Markers in blood predict severe COVID-19 infection
When attempting to predict who will end up in the ICU with COVID-19, the answer flows in the blood. Until now, there was no definitive way to chart a patient’s course, but there are known risk factors, like obesity, high blood pressure and diabetes.Source: WGNTV
Strategies to accelerate diagnosis and treatment of rare cardiovascular diseases
The current landscape for patients with rare cardiovascular disease has shifted. Using genome sequencing Yale physician-scientists have begun to elucidate the pathophysiology of genetic disorders and develop treatment guidelines and recommendations.
Mining Brain Metastasis for Answers
When lung cancer and breast cancer relapse, they often metastasize in the brain. The tumors that arise in the brain develop novel characteristics, differences that oft en confer resistance to existing drug therapies and create opportunities for new detection and treatment approaches for Yale Cancer Center researchers.
Rallying Resources Around DNA Repair Research
When it comes to unlocking the secrets of DNA repair, Yale Cancer Center has an armamentarium at work. In the last two years, Yale’s team has made significant advances in targeting the BRCA-dependent DNA repair axis for cancer therapy and determined that both BRCA1 and BRCA2 protein are involved in DNA repair, but they have fundamentally different mechanisms.
Diverse Junior Scientists Display Their Talents and Learn to Navigate Academia
The fellows largely represented communities that have been historically unrepresented in the field of medical research, including those from ethnic and racial minorities, those with disabilities, those from low socioeconomic backgrounds, women, or those who identify as LGBTQI+.
Winners Announced for Annual Yale Cancer Center Conclave Awards
Yale Cancer Center held its annual Conclave award ceremony virtually on January 26th to celebrate faculty and provider accomplishments 2020. Faculty and staff were honored with clinical and research prizes including the Ruth McCorkle Oncology Advanced Practice Provider Award, the Class of ‘61 Cancer Research Award, and the Yale Cancer Center Lifetime Achievement Award.
'Cellular Chatter': Researchers Aim to Decode Communications Within a Tumor
Inside a tumor, chatter abounds. Multiple cell types are constantly communicating with each other, exchanging various types of information. Some are working together against the tumor, while others help the tumor grow. Researchers have a good handle on who the main players are, but it can be difficult to tell the good ones from the bad ones, and who’s communicating with whom. To make things even more complicated, sometimes good cells turn bad — and researchers don’t know why.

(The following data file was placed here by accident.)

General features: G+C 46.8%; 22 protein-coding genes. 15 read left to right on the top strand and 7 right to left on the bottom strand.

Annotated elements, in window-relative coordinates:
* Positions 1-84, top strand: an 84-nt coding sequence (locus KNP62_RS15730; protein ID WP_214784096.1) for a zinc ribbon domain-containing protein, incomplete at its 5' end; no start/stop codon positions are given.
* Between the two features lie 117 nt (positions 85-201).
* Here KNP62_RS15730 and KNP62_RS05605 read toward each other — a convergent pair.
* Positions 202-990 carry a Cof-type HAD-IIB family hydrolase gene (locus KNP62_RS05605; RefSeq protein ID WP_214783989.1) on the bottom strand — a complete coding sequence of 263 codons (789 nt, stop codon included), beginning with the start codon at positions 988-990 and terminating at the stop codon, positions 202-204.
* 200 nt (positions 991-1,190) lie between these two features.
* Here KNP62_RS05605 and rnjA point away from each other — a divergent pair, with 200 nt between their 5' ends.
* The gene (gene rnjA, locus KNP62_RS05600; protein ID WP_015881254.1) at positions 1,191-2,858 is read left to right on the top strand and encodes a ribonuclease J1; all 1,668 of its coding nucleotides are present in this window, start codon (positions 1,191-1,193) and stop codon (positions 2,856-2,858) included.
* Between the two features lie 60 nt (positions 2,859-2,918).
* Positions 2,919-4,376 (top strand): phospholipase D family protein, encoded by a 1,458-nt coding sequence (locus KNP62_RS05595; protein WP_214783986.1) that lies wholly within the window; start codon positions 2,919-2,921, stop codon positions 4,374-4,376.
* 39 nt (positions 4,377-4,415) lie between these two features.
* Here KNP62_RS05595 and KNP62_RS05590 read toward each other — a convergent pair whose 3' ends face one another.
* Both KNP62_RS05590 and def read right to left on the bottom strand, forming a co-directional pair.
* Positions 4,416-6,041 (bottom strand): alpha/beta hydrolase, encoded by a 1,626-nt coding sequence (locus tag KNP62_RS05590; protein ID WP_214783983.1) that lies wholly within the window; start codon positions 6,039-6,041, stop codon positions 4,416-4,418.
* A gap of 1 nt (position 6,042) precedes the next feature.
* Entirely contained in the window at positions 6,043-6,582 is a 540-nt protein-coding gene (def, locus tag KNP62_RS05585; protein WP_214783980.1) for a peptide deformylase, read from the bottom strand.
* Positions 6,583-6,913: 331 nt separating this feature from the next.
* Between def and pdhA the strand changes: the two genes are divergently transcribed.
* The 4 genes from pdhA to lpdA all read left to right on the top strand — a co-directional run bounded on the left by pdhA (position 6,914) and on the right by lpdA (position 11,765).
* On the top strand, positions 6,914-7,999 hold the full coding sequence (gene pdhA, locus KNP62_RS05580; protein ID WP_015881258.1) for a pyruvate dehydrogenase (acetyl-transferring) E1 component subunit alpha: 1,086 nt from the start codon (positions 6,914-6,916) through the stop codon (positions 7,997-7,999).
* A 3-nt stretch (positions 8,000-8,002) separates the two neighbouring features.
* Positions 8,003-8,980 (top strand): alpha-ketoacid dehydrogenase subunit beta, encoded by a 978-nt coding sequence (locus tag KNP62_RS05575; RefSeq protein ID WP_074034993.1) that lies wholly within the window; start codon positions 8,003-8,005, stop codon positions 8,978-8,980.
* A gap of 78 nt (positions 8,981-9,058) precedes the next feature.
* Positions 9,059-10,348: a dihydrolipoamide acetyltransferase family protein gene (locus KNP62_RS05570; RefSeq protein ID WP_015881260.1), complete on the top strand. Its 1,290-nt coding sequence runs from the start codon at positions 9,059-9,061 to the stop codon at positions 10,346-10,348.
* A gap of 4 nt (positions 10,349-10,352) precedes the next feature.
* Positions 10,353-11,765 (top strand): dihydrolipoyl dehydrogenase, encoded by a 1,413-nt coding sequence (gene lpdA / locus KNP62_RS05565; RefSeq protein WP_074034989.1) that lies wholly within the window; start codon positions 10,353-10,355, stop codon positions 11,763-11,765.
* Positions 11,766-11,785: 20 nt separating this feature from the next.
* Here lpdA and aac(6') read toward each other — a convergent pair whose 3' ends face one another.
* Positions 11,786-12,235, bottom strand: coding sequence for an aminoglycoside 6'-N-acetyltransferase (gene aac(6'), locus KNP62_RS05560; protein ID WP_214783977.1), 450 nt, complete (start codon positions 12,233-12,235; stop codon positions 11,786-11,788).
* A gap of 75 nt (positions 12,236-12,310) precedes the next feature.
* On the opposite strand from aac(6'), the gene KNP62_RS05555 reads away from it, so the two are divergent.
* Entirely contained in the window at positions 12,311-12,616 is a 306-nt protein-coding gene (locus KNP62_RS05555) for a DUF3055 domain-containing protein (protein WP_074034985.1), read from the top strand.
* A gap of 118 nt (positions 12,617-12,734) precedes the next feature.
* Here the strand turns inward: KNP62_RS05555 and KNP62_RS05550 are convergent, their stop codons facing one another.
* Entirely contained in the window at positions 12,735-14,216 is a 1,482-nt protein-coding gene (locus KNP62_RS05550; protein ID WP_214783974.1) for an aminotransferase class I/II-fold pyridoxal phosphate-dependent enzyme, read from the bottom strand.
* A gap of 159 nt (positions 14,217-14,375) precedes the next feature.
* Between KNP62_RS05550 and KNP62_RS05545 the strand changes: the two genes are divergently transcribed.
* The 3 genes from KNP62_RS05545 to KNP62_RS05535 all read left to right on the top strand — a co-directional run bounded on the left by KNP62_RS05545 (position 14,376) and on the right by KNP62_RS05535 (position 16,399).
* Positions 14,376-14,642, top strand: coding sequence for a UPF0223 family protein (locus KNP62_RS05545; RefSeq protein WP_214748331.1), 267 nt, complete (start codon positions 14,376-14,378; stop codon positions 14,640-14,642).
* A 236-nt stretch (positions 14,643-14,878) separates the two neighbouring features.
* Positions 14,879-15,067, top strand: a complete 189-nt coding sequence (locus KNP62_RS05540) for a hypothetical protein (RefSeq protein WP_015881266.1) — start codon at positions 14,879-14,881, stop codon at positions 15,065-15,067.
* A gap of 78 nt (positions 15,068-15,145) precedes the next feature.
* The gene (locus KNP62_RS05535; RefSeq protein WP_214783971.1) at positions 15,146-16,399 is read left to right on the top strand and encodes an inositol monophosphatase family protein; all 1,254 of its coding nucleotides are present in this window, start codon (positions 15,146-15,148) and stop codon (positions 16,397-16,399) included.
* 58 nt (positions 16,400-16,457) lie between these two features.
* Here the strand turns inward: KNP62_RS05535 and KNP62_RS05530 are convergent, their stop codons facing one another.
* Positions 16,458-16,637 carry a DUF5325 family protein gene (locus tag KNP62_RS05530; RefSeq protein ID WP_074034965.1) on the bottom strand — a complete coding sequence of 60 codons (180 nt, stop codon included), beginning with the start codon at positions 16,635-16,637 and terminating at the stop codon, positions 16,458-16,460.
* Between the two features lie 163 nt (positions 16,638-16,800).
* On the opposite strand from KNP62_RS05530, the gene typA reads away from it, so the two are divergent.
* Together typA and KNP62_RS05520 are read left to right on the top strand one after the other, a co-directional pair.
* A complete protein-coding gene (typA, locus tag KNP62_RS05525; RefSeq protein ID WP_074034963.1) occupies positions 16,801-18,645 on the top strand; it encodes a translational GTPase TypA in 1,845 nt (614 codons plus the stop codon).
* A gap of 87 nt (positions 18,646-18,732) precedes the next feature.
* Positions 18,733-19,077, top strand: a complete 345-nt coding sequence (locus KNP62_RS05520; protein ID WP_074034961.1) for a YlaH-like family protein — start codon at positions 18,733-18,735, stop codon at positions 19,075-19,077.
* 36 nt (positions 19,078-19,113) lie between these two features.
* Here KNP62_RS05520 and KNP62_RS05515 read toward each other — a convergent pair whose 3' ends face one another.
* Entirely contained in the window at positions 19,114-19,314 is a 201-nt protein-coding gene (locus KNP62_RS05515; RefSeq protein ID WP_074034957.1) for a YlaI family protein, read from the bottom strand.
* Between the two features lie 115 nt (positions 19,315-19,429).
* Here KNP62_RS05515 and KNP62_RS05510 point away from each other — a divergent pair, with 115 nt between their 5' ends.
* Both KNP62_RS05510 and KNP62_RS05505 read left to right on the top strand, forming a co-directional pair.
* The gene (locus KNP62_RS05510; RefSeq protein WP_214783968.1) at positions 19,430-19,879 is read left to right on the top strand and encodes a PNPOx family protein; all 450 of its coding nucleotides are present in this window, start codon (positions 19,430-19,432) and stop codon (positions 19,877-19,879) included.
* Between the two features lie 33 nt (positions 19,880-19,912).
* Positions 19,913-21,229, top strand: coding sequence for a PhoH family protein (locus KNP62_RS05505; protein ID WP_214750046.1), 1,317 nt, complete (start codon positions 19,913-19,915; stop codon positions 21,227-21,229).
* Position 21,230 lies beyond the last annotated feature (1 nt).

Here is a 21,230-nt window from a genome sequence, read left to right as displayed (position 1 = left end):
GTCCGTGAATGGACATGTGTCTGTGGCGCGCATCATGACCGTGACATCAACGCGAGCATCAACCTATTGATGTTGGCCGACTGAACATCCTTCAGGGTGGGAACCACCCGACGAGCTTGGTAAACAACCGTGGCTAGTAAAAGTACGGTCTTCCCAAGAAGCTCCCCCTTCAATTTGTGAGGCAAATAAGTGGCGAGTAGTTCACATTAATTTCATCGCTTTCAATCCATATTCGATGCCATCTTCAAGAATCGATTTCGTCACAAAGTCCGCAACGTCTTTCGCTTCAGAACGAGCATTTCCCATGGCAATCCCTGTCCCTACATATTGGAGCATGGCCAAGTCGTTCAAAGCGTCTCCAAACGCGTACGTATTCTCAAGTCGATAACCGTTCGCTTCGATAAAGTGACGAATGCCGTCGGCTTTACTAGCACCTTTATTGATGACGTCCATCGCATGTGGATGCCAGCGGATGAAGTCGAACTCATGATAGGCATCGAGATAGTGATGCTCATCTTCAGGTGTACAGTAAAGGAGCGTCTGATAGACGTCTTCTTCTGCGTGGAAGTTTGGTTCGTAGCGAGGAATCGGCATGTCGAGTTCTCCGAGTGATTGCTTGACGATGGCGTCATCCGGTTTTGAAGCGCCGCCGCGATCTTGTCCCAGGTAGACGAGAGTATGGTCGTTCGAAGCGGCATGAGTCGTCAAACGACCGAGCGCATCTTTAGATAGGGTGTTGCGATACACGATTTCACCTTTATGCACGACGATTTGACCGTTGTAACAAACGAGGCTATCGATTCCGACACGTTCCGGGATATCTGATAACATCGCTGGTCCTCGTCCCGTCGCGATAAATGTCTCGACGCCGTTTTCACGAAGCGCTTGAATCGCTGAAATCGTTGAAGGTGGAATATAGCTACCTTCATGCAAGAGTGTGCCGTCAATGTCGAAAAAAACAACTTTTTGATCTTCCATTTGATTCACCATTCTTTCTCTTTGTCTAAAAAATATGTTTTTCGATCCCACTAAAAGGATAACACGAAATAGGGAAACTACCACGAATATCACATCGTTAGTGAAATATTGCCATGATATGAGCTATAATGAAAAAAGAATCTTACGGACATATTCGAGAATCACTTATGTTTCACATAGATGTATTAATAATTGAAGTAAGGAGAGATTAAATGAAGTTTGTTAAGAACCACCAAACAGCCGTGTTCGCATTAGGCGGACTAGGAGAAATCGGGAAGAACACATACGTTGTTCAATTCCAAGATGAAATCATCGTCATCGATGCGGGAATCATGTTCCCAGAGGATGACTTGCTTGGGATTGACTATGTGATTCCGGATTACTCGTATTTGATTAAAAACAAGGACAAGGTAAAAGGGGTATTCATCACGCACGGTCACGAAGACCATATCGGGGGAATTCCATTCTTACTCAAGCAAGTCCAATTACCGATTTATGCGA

Are there COVID-19–related ‘long-haul’ skin issues?
“I’m not sure there is a definitive correct answer, definitely not that everyone would agree on,” said Christine Ko, MD, professor of dermatology and pathology at Yale University, New Haven, Conn. Dr. Freeman, however, believed that pernio and especially persistent lesions are caused by an immune response to COVID. In an interview, she noted the multiple cases of patients in the registry who did seroconvert and that, while a registry is not a perfect means of getting an answer, it is good for generating questions. Taken collectively, the cases in the registry can “tell a story for further hypotheses,” said Dr. Freeman, who is director of global health dermatology at Massachusetts General Hospital and assistant professor of dermatology at Harvard University, both in Boston.Source: The Hopsitalist
Yale researchers find first cases of new UK coronavirus variant in Connecticut
Gov. Ned Lamont on Jan. 7 announced that Yale researchers in collaboration with the Connecticut Department of Public Health (DPH) detected the first two cases of the SARS-CoV-2 variant B.1.1.7 in the state. This is the same variant initially discovered in the United Kingdom that is associated with increased transmission.Source: Yale News
National Women’s Hockey League Partners with Yale on COVID-19 Testing
The PCR viral RNA testing method — known as SalivaDirect — was developed by researchers at the Yale School of Public Health (YSPH). It was granted an emergency use authorization by the U.S. Food and Drug Administration after researchers performed clinical validation in collaboration with YSPH, Yale New Haven Hospital, and Yale Pathology Labs (YPL).Source: YaleNews
National Women's Hockey League Partners with Yale on COVID-19 Testing
The National Women's Hockey League is working with Yale to provide saliva-based COVID-19 testing for players and staff during the upcoming season and Isobel Cup Playoffs in Lake Placid. The PCR viral RNA testing method - known as SalivaDirect™ - was developed by researchers at the Yale School of Public Health (YSPH). It was granted an emergency use authorization by the U.S. Food and Drug Administration after researchers performed clinical validation in collaboration with YSPH, Yale-New Haven Hospital, and Yale Pathology Labs (YPL). "YPL was the first to offer SalivaDirect™ to the public and the National Women's Hockey League is the first women's professional sports league to implement SalivaDirect™ testing," said Stephanie Weirsman, physician liaison for YPL. photo credit: Kate FreseSource: National Women's Hockey League (NWHL)